It's not just humans that have to deal with epidemics. Disease outbreaks can kill thousands of animals very quickly. They hit especially hard if the animals are rare, threatened or fragmented species.
Over the last few decades many new animal diseases have emerged, and older diseases have spread to new areas. "Part of this is due to increased trade and travel, which brings pathogens to new regions," says A. Marm Kilpatrick of the University of California, Santa Cruz. Diseases are also being passed back and forth between humans, livestock and wild animals.
The biggest threat to wildlife is still loss of habitat, often triggered by the growth of farmland. Still, diseases can threaten wildlife populations with severe decline and extinction, says Richard Kock of the Royal Veterinary College in Hatfield, UK.
Here are ten diseases that are taking a heavy toll on wild animals. We'll start with a famous one.
We think of Ebola as a human disease, and with good reason. Last year's outbreak killed about 10,000 people. But it has also been wiping out populations of our closest relatives, the great apes.
In the early 1990s, the disease ravaged groups of chimpanzees living in Taï National Park in Côte d'Ivoire. The following decade, repeated outbreaks in the Republic of the Congo took a heavy toll on the gorilla population. Ebola killed about 5000 critically endangered western gorillas between 2002 and 2003 at the Lossi Sanctuary, and then wiped out hundreds of gorillas in the Odzala-Kokoua National Park in 2003-2004.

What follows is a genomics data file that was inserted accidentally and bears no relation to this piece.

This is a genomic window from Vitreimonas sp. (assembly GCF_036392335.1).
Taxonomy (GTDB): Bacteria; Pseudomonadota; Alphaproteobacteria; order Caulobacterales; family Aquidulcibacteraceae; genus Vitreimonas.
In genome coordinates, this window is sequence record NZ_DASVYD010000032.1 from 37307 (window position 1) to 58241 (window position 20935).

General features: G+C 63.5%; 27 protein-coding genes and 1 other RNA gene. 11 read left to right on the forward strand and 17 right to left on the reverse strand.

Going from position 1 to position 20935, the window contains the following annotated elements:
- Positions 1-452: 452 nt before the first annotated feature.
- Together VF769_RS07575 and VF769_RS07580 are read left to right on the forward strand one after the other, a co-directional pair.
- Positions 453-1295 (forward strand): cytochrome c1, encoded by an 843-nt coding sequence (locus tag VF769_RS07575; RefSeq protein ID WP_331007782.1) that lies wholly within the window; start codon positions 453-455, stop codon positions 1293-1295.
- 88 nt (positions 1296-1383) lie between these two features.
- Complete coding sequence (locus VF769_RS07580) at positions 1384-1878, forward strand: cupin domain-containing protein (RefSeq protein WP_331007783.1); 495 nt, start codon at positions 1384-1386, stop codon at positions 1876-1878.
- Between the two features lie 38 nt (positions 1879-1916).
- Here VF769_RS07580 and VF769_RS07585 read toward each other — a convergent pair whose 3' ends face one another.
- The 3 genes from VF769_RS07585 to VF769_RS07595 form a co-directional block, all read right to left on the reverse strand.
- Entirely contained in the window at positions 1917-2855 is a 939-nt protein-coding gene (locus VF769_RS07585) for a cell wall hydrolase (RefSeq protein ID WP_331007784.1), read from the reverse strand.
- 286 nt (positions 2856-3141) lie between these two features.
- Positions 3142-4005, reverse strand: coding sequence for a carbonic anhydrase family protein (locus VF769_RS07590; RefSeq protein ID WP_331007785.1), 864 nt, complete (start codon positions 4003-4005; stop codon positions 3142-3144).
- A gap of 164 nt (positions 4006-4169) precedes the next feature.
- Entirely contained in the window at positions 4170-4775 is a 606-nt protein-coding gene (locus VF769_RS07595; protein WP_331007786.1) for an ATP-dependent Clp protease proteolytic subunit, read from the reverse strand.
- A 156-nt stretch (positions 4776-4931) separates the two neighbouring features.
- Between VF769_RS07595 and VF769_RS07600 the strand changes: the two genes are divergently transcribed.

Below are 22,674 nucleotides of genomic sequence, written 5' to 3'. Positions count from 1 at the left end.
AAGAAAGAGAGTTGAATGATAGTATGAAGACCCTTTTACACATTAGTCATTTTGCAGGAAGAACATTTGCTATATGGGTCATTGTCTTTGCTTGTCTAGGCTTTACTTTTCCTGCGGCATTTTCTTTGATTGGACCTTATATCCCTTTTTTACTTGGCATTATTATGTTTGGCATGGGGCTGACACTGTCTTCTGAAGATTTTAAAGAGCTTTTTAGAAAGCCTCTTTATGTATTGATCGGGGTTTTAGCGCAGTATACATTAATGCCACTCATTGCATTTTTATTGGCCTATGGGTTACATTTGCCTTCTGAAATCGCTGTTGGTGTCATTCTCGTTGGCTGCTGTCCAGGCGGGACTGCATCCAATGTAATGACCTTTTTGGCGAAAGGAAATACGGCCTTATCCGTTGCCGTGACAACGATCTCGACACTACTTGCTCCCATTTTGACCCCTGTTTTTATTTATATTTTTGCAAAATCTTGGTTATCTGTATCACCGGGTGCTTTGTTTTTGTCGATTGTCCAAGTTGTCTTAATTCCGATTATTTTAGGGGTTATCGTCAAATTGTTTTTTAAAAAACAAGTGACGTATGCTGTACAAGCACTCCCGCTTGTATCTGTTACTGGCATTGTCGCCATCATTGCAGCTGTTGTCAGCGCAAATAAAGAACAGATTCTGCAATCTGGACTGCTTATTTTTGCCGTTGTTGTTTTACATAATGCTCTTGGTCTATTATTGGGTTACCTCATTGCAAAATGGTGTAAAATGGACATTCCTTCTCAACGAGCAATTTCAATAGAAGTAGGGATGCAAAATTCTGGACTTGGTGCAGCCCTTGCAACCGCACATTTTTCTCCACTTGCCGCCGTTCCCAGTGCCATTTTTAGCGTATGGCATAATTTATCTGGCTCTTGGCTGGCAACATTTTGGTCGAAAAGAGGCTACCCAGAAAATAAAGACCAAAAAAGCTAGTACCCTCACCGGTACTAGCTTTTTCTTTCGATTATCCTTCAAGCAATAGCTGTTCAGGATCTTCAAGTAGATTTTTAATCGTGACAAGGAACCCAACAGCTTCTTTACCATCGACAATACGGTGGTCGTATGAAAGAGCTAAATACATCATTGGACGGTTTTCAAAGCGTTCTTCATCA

The ebola virus strikes both species hard. It kills about 95% of those it infects, by causing severe fever and bleeding.
Ebola's effects can be particularly devastating when combined with other threats like hunting and deforestation. Hunting has reduced the populations so much, the disease could cause extinction, says Julia PG Jones of Bangor University in the UK.
Vaccines against Ebola may be one way out. By 2014, researchers had tested a vaccine on a group of captive chimpanzees. It proved to be safe and effective.
A deadly fungus called "chytrid" has spelt doom for many frogs and salamanders. Over the last 30 years, it has sent more than 200 amphibian species into catastrophic declines, and in some cases driven them to extinction.
For instance, a wave of chytrid infections in Panama's El Copé in the early 2000s wiped out 30 species of amphibians. Five had never been seen before.
The fungus, called Batrachochytrium dendrobatidis, is found on every continent except Antarctica. It infects and damages the outer layer of the frogs' skin. Since frogs and salamanders use their skin to absorb nutrients and take in water, the infection eventually suffocates them.
But chytrid was not always the deadly killer it is today. For over 100 years, it coexisted harmlessly with amphibians in some places, such as Illinois and Korea.
Also, not all frogs infected with the fungus become sick or die. Some, like American bullfrogs and African clawed frogs, seem to be resistant. These species have been blamed for the spread of the disease, although Kilpatrick points out that the amphibian trade has also played a role.
3. West Nile encephalitis
In 1999, New York City became the epicentre of a new disease outbreak. People were admitted to hospitals with encephalitis: their brains were inflamed. Around the same time, several crows in the city, and other birds at the Bronx Zoo, turned up dead. In all cases, the culprit was the West Nile virus, which at the time was mostly found in Africa and Asia.
Transmitted by mosquitoes, the virus has since infected and killed millions of birds across the US, Mexico, and Canada. The virus has been detected in about 48 species of mosquitoes and 250 species of birds, and occasionally spills over to humans and horses.
In some areas, West Nile encephalitis has reduced the numbers of American crows by about 45%. It has also caused large declines in other bird species like American robins, eastern bluebirds, tufted titmouses and chickadees. But the West Nile virus does not likely threaten these species with extinction, says Kilpatrick.